But when it comes to giving birth, the Andy and Kirsten like to keep their adventures closer to home. Andy is originally from New Zealand, and the two of them were living in his native town of Auckland when their first son, Zach, was born. “We were considering a birth centre, but one of the girls at our ante natal class was planning to give birth at home, and, afterwards, Andy said ‘why don’t we have a home birth?’ We checked out the birth centre anyway, but thought that it was too clinical and hospital-like. I feel as though hospitals are for sick people, and that women have been giving birth for thousands of years, so it doesn’t need to be complicated.”
Although Zach weighed a hearty 9lb 11oz, his home birth went smoothly, and when Kirsten became pregnant with Caleb she was determined to repeat the experience. “I believe that labour and birth go much more smoothly when a woman is in her comfort zone. Your home environment is a lot calmer than a hospital, with all of the lights, machines, and people coming and going. Why would you want to transfer to a hospital in the middle of an intense labour? I can’t think of anything worse!”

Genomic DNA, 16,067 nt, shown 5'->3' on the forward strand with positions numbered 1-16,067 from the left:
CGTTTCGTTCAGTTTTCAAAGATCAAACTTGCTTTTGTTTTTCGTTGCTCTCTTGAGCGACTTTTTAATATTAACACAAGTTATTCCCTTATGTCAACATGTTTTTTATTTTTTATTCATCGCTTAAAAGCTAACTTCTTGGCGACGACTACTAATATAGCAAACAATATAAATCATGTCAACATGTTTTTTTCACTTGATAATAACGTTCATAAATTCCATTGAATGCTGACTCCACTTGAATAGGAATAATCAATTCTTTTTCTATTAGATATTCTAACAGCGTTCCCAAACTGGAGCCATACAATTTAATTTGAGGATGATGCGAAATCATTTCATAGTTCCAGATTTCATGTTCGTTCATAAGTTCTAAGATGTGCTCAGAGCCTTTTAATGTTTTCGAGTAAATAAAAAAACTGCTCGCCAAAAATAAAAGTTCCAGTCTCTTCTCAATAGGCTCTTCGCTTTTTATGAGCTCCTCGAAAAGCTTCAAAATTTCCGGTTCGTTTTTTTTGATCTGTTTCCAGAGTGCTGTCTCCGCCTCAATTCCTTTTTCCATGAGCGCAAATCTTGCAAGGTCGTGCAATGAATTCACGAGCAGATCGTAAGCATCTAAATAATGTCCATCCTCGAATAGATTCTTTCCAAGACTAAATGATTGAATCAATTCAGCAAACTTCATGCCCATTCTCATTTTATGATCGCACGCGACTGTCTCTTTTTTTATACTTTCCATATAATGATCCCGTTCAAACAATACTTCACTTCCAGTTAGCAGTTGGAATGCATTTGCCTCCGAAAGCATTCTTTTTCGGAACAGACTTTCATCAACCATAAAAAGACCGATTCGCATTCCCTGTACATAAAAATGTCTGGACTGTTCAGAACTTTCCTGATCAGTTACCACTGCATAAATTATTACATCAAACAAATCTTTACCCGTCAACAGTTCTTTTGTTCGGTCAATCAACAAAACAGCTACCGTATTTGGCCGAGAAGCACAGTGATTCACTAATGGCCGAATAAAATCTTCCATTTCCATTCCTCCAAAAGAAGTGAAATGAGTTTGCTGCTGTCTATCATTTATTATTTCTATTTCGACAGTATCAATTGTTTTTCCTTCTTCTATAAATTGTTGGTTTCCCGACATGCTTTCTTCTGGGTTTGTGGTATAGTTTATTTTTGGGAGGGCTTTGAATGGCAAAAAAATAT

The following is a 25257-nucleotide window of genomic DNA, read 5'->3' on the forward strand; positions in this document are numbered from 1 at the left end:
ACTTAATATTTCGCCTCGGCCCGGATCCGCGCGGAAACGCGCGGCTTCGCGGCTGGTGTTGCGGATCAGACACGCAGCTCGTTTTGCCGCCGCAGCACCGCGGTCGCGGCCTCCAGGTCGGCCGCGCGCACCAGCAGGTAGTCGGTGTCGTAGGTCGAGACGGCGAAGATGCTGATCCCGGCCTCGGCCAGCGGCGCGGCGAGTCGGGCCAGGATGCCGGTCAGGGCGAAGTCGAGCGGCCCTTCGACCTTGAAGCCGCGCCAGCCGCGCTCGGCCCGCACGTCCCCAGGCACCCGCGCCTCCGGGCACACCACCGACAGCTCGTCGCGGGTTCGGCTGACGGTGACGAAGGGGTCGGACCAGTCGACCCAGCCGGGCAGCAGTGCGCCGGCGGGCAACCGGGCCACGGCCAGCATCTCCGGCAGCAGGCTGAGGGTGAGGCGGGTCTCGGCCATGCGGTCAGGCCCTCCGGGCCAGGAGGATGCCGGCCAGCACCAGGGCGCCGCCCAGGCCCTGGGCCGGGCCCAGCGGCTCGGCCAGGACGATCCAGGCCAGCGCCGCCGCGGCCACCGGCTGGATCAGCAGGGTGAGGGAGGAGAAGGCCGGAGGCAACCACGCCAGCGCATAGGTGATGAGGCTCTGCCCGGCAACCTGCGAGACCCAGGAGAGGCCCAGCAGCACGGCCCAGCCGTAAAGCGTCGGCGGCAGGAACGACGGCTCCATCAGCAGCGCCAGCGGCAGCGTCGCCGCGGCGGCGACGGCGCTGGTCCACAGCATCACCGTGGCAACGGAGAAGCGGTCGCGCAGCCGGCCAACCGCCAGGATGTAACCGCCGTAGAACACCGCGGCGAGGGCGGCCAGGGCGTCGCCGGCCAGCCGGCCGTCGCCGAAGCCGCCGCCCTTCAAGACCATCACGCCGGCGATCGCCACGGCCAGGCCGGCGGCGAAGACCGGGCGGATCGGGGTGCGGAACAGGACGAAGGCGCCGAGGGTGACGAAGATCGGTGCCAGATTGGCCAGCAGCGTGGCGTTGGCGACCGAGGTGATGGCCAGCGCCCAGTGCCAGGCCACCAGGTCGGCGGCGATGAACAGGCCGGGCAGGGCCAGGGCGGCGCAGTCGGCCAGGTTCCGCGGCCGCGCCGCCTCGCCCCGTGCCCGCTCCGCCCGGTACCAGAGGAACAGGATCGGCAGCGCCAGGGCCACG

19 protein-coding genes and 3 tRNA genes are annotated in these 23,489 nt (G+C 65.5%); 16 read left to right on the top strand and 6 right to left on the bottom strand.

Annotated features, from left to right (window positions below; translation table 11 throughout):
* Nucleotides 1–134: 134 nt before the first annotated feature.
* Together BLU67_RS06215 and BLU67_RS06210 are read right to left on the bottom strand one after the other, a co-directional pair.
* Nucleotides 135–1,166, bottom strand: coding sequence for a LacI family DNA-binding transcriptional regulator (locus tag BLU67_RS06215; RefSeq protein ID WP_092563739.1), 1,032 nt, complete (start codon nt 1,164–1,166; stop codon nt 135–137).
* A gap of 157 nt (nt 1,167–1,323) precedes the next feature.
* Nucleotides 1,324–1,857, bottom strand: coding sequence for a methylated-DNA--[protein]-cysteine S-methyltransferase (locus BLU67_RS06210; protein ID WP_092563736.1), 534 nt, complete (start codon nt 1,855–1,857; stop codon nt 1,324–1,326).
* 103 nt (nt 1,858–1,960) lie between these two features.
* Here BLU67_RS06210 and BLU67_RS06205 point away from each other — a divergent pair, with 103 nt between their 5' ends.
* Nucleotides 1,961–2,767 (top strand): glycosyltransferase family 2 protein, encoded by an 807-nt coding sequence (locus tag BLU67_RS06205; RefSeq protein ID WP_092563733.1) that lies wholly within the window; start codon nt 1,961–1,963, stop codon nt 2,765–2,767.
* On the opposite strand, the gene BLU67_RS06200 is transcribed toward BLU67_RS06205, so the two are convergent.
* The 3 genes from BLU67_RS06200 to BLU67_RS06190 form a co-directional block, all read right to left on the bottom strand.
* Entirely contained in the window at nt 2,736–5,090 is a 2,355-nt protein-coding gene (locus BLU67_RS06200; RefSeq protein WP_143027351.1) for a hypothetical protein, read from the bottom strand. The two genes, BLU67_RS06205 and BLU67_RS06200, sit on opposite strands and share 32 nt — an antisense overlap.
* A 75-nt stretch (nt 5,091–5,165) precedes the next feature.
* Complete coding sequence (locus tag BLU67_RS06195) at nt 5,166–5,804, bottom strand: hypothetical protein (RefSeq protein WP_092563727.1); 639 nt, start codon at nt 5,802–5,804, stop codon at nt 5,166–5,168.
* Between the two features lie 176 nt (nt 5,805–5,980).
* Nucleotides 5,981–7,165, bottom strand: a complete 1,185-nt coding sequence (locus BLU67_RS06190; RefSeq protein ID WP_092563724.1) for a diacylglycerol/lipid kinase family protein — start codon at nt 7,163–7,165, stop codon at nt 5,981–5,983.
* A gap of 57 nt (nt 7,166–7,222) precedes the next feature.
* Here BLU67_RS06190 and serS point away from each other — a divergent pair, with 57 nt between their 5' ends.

By the time Caleb was on the way, the family were living in Southsea, Hampshire, where Kirsten planned her second home birth. At 25 weeks, Kirsten’s midwife detected that Caleb was in a breech position – something that could potentially make home birth a trickier option – but, initially, Kirsten wasn’t too concerned. “The midwife said that it wasn’t uncommon for babies to be breech at that stage, and that he had plenty of time to turn.”